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I go dancing with my thoughts

Have you ever danced with a thought? Have you ever made love to an idea?

Do those questions sound crazy to you?

Well, what about these questions;

Have you ever disagreed with a thought? Have you ever analyzed an idea?

Why does the first set of questions sound so absurd while the other questions seem perfectly normal?

If you’re open, I would like to invite you to play around for a moment with a different way of thinking about thinking.

None of what follows is the absolute truth. It’s just a thought experiment. But some interesting discoveries can be made while conducting thought-experiments, so let’s see where this one takes us.

Light, sound, and perception

Basic Physics tells us that an electromagnetic wave is experienced as light when it is perceived with the eye.

That same electromagnetic wave is experienced as sound when perceived with the ear.

One wave.
 
The same vibratory activity.
 
Two different ways of experiencing it.

Whether or not you SEE LIGHT or HEAR SOUND all depends on the organ you use to apprehend electromagnetic wave activity.

The reality behind these two varying experiences is the same, but it’s the way we process it that determines if we perceive it as light, sound, or something altogether different.

Here’s my question for you:

If there’s more than one way to experience electromagnetic energy, is it also possible that there is more than one way to experience other familiar forms of energy? 

Is there more than one way to experience a thought?

In a way that is analogous to electromagnetic energy, what we call “thoughts” can be viewed as a form of mental energy. From one point of view, thoughts can be described as ”the vibratory activity of consciousness.” Let’s call them “thought-waves” for now.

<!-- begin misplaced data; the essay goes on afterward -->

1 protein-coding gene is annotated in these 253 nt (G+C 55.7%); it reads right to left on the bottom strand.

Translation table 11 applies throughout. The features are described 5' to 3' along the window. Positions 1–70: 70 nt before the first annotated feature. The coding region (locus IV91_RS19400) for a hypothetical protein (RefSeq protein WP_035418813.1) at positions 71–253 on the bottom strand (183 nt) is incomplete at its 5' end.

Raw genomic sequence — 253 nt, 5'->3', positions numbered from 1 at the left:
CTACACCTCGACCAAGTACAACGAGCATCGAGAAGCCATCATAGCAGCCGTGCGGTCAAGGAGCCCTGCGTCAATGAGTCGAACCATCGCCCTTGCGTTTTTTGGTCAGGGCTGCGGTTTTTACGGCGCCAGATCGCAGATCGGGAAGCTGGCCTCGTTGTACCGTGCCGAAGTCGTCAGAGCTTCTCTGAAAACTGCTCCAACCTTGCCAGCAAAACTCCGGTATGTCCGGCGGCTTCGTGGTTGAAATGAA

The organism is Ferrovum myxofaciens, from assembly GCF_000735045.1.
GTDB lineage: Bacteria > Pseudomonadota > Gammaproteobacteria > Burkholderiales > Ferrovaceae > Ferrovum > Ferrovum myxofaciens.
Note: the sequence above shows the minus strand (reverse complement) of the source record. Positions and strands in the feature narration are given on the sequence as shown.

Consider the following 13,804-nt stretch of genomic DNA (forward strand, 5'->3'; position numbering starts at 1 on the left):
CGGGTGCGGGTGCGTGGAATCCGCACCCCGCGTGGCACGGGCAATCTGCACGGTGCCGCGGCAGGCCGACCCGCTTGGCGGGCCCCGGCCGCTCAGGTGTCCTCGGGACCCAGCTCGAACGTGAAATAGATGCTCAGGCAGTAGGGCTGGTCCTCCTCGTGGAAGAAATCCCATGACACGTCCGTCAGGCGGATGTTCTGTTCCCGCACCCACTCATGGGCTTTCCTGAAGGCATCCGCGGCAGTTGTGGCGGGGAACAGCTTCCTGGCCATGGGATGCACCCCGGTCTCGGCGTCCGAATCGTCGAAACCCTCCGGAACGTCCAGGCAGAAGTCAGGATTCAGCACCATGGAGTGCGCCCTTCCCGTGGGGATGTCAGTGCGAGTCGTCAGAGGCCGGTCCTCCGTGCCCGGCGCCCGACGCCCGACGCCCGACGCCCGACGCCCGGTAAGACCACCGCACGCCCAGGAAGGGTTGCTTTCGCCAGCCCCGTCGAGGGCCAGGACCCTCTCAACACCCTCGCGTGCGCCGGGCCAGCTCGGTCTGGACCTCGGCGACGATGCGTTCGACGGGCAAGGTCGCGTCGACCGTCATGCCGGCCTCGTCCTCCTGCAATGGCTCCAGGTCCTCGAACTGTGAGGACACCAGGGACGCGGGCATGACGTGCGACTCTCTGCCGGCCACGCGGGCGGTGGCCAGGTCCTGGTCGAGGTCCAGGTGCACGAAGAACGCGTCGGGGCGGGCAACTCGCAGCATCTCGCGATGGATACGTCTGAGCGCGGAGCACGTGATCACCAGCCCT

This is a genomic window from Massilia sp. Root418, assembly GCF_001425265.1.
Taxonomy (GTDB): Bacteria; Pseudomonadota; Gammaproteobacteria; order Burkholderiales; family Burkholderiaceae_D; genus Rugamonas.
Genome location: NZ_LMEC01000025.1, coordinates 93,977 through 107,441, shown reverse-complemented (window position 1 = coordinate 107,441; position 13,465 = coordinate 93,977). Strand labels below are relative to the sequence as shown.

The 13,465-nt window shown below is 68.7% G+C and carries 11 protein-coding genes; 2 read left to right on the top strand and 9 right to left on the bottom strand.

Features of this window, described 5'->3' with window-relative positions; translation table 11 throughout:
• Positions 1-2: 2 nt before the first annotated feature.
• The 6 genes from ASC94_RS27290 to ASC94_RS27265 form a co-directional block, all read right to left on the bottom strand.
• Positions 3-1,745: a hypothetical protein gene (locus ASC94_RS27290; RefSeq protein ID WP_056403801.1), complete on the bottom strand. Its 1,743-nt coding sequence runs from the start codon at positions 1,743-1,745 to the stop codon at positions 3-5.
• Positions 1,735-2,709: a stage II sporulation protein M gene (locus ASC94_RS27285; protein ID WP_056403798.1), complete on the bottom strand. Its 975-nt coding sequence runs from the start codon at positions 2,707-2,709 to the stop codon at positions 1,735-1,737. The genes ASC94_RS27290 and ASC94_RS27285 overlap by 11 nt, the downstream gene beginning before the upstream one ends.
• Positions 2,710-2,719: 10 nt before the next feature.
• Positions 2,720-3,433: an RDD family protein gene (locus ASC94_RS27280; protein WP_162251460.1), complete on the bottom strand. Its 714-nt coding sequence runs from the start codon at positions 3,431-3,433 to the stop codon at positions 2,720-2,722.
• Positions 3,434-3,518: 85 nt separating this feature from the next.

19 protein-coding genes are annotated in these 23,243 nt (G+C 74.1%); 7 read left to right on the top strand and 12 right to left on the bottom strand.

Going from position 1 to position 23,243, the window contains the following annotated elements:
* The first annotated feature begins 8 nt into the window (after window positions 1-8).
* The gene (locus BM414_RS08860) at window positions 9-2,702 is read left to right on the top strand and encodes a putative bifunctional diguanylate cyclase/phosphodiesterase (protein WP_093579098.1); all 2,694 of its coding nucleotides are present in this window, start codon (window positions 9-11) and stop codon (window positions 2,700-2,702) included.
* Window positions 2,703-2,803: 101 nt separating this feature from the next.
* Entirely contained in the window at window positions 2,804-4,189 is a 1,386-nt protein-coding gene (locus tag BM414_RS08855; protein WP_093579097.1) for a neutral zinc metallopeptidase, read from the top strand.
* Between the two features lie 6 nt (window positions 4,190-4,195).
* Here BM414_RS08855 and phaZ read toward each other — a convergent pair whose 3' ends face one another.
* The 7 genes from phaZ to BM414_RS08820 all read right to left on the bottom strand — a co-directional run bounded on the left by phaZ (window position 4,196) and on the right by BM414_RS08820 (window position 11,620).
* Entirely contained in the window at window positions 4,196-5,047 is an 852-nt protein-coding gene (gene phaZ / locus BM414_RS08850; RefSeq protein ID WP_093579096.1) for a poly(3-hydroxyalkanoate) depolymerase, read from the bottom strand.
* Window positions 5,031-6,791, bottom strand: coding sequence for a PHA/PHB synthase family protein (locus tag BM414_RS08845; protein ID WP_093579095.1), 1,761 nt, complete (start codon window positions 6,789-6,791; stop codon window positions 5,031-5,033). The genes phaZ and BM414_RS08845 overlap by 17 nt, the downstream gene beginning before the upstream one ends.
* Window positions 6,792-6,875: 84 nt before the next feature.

When we attempt to apprehend “thought-waves” with the mind, we experience them as ideas.

What we call an “idea” can be viewed as merely one way of experiencing “thought-waves.”

Now, what if “thought-waves” are more than just ideas? What if they also have an inner core or energetic essence that can be directly felt with the heart?

The mind can certainly lead to many interesting discoveries, but what if the heart can take us straight to the inner essence of an “idea”?

In other words, what if the energy behind an idea was expressing something that could be grasped differently or more fully with the heart?

The Energy behind the activity of thought

For ages, mystics and poets have affirmed that Consciousness or Infinite Intelligence is the Source and Substance of all that is.

They claimed to experience the activity of this Consciousness as a Living Energy and a Felt Presence.

This Energy, we’re told, isn’t just mathematical. It’s also musical. It vibrates. It moves. It’s also personal. It feels. It breathes. 

This Energy, they say, does not wish to be contemplated with the mind alone. It wishes to be engaged with the heart. It longs to connect with us at a level of experience that transcends the boundaries of thought. 

Bringing Ideas to life

We’ve been taught that ideas are lifeless.  But are they?

We’ve been trained to see concepts as cold and abstract. But are they?

We’ve been conditioned to think of thoughts as impersonal. But are they?

What if the millions of thoughts that pass us by on any given day are not JUST thoughts?

What if so-called “ideas”are simply our head’s one dimensional interpretation of a higher multidimensional reality?